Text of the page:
finding dead fish in my tank

Discussion in 'New Aquarium Advice' started by nickgull, Jun 26, 2017.

  1. nickgull

    nickgull PetForums Newbie

    Jun 26, 2017
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    Hi I currently have some small common carp in a large 50lrt tank and I keep losing them I change water every week and feed them twice a day . I also have a very large pump and filtter system in the tank as well as a heater but still keep finding them dead any help or suggestions would be great and much appreciated
  2. NaomiM

    NaomiM PetForums VIP

    Sep 22, 2012
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    Where to start?

    1) Carp should be in a pond, not a tank.
    2) 50L is not a large tank - it's unsuitable for any fish larger than guppies.
    3) Carp are coldwater fish and shouldn't have a heater.
    4) Two feeds a day is too many.
    5) Before putting any fish in a tank, you should to a fishless cycle to get the filter set up ready to process fish waste.

    But the most relevant point here is #1 - your tank is totally unsuitable for the fish you have in it. Get them rehomed to a pond ASAP.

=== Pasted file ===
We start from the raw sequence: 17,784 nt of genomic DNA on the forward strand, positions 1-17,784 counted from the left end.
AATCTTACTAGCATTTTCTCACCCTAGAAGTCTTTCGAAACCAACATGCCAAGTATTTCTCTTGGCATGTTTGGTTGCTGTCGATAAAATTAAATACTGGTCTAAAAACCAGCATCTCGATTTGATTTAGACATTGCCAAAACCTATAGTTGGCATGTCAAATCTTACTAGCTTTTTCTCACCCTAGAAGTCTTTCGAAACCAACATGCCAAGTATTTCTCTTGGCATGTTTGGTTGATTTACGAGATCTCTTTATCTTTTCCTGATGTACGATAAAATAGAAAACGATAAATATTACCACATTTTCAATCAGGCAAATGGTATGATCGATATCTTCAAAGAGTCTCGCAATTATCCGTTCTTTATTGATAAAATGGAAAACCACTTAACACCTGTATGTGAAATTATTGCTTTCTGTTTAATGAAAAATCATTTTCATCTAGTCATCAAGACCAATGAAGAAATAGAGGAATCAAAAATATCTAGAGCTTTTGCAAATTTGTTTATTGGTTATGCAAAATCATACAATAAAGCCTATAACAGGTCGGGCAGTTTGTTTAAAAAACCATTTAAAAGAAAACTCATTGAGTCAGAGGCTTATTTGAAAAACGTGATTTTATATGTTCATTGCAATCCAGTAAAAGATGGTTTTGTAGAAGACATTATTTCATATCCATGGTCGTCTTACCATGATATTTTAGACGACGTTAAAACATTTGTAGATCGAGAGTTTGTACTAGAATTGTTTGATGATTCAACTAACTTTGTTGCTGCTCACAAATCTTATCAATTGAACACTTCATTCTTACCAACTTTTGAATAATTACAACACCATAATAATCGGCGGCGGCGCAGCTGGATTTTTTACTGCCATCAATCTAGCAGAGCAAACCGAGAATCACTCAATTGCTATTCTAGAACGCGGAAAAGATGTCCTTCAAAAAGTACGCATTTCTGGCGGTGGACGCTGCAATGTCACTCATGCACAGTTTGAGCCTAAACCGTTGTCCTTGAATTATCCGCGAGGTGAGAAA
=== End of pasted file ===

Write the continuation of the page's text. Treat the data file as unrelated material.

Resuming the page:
magpie, Calvine and kittih like this.
  3. kittih

    kittih PetForums VIP

    Jan 19, 2014
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    This is almost certainly a water quality issue. The carp produce a lot if waste, especially on two feeds a day. That waste and any uneaten food produces ammonia. Ammonia is extremely toxic to fish even at very very low levels. Amongst other things it damages the gills so the fish struggle to breathe and then die one by one.

    To keep any fish, there has to be a method of removing this ammonia. Traditionally a filter is used. Bacteria which break down ammonia to nitrite (also very toxic) and others that break down nitrite to nitrate will colonise the filters. This colonisation can happen naturally but it can take 6 to 8 weeks for sufficient bacteria to grow, assuming the filter is large enough. During this time the fish are exposed to ammonia, get sick and will die. Even if they are then put in the correct conditions afterwards the damage will mean they too are likely to die.

    The best approach is to do a fishless cycle which grows enough bacteria before the fish are even added. Google fishless cycle. The filter then can support the fish with no deaths / harm to the fish.

    As @NaomiM says the tank is way to small and carp are too big and messy to live in aquarium. They need a pond. Please rehome your fish to a large pond (don't release them into the wild or a public pond) in someone's garden.

    If you want to keep fish I recommend starting with small tropicals but do a fishless cycle first.
    magpie and NaomiM like this.